4.15.1

Reducing the speed of traffic in residential areas will, in the long term, reduce the number and severity of accidents, reduce the fear of accidents, encourage sustainable modes of travel and contribute towards the creation of a more pleasant, cohesive environment.

 

 

4.15.2

The introduction of a 20mph speed limit in this area would be in-keeping with the City’s approved 20mph Speed Limit Strategy. Having considered the objections to the principle of introducing a 20mph speed limit in Greystones and Whirlow, the officer view is that the reasons set out in the report for making the Speed Limit Order outweigh the objections. 

 

 

4.15.3

Consideration has been given to objections to the inclusion of a number of specific roads within the Greystones and Whirlow 20mph speed limit area (see paragraph 4.13 of the report).  Of these, it is recommended that the objections to the inclusion of Bents Road and Knowle Lane be upheld.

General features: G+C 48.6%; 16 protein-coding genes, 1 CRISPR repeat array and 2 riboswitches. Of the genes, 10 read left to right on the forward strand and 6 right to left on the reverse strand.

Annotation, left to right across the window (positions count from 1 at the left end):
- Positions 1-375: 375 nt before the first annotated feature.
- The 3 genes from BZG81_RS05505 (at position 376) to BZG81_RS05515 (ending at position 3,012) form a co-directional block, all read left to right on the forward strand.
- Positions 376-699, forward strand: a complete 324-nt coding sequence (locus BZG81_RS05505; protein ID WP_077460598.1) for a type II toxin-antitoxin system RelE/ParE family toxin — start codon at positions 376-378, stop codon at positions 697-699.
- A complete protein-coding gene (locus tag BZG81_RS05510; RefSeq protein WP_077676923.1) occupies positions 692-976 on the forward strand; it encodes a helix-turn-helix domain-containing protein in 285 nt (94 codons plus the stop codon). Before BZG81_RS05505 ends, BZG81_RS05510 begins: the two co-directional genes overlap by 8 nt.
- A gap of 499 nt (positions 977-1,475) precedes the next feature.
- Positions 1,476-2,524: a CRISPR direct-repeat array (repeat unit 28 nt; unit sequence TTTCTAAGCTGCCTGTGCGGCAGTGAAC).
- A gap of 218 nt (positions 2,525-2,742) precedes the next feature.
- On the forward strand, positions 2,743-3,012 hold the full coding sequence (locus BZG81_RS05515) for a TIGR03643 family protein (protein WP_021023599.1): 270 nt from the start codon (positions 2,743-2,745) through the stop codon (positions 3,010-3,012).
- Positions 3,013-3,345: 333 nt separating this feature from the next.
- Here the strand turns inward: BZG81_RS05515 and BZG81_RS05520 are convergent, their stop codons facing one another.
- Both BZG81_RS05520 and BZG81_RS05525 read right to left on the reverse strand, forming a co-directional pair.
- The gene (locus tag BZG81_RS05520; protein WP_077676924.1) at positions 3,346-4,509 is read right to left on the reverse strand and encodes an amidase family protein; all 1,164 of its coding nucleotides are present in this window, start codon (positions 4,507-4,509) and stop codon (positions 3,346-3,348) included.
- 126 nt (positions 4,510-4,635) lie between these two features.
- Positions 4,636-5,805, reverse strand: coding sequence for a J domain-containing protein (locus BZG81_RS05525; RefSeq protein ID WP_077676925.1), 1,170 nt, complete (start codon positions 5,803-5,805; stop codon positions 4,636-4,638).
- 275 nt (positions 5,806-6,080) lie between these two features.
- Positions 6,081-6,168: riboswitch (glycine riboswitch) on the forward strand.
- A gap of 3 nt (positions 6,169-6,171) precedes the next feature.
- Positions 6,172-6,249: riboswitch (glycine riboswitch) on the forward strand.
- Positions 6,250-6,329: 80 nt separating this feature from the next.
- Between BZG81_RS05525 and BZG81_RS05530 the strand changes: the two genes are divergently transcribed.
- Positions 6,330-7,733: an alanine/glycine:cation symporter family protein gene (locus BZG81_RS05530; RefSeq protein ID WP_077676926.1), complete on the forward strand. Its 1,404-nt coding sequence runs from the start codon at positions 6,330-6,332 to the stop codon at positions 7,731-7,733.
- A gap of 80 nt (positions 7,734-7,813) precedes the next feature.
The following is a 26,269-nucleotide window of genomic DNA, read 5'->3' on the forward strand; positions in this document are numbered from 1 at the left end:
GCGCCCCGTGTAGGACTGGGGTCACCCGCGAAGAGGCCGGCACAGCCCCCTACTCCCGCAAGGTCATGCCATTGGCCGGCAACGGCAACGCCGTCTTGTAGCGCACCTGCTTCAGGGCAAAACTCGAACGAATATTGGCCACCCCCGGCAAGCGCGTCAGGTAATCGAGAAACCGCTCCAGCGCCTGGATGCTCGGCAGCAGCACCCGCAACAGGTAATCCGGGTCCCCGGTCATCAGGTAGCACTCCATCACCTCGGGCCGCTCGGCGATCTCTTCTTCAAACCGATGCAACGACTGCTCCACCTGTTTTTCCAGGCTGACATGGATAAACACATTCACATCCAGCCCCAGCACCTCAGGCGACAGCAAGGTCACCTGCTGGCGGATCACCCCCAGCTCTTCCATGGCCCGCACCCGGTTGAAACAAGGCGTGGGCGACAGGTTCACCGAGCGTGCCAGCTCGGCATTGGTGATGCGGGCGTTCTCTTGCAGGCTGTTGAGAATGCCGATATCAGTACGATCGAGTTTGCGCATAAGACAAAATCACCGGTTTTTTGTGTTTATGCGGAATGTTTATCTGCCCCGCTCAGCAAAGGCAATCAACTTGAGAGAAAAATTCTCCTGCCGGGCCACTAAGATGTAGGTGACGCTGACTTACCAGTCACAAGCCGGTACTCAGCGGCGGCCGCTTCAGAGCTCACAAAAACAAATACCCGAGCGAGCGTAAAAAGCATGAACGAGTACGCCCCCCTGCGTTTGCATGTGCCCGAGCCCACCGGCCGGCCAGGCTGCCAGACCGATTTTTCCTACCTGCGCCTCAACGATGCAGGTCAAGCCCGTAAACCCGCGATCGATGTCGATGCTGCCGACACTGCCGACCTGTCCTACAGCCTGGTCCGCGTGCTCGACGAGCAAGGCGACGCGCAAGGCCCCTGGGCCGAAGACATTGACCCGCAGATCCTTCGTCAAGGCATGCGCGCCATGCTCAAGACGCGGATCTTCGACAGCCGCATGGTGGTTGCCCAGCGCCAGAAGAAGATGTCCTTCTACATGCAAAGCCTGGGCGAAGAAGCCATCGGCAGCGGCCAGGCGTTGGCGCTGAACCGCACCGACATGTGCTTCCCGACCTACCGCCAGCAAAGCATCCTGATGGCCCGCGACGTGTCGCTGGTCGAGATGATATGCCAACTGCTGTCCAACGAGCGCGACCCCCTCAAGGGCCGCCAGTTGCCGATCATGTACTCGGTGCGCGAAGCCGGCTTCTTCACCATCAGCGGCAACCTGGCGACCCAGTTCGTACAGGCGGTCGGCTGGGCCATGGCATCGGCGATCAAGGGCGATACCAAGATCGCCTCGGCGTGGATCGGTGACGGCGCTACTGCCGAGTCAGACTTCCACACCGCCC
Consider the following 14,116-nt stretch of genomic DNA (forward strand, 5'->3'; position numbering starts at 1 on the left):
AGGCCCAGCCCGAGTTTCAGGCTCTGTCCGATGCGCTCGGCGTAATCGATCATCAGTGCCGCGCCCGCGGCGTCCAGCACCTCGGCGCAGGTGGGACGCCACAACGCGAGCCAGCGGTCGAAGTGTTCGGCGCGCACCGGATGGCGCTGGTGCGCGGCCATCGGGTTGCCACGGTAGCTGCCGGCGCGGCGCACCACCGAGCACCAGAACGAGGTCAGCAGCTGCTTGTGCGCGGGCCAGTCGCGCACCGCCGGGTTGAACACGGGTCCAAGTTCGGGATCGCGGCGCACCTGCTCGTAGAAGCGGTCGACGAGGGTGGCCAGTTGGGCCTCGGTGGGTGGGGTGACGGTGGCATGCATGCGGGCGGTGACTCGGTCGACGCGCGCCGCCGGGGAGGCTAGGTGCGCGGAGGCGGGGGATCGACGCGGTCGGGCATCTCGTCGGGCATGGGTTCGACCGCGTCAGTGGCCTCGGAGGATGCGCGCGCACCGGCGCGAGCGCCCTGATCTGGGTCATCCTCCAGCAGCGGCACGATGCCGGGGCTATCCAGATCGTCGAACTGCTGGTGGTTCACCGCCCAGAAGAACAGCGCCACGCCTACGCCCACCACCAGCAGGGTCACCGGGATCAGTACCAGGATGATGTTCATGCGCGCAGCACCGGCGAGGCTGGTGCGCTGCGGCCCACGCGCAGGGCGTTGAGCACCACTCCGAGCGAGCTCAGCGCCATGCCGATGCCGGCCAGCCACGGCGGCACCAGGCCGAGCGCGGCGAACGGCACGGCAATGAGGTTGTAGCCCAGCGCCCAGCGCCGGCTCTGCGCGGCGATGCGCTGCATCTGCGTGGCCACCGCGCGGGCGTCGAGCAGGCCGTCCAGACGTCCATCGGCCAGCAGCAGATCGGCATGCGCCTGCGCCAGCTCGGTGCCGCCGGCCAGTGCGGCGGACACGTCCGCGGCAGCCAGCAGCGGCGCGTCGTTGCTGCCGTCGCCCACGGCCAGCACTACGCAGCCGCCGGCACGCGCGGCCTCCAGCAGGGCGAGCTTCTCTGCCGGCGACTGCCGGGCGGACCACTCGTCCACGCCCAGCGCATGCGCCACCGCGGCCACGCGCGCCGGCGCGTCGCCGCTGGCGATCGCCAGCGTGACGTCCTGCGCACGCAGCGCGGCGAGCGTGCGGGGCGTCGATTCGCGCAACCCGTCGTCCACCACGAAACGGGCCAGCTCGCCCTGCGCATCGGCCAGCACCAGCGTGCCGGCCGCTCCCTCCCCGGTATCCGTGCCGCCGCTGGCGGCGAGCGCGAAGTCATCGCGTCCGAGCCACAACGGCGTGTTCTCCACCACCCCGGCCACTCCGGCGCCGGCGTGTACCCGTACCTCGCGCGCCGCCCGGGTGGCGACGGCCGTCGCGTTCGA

4.16

Alternatives Considered and Rejected

 

 

4.16.1

Those objections that relate to the principle of introducing sign-only 20mph speed limits into residential areas are effectively objections to the approved Sheffield 20mph Speed Limit Strategy. As such, no alternative options have been considered.

 

 

4.16.2

Objections to the inclusion of specific roads have been considered as described in paragraph 4.13 of the report.

 

 

 

Supporting documents: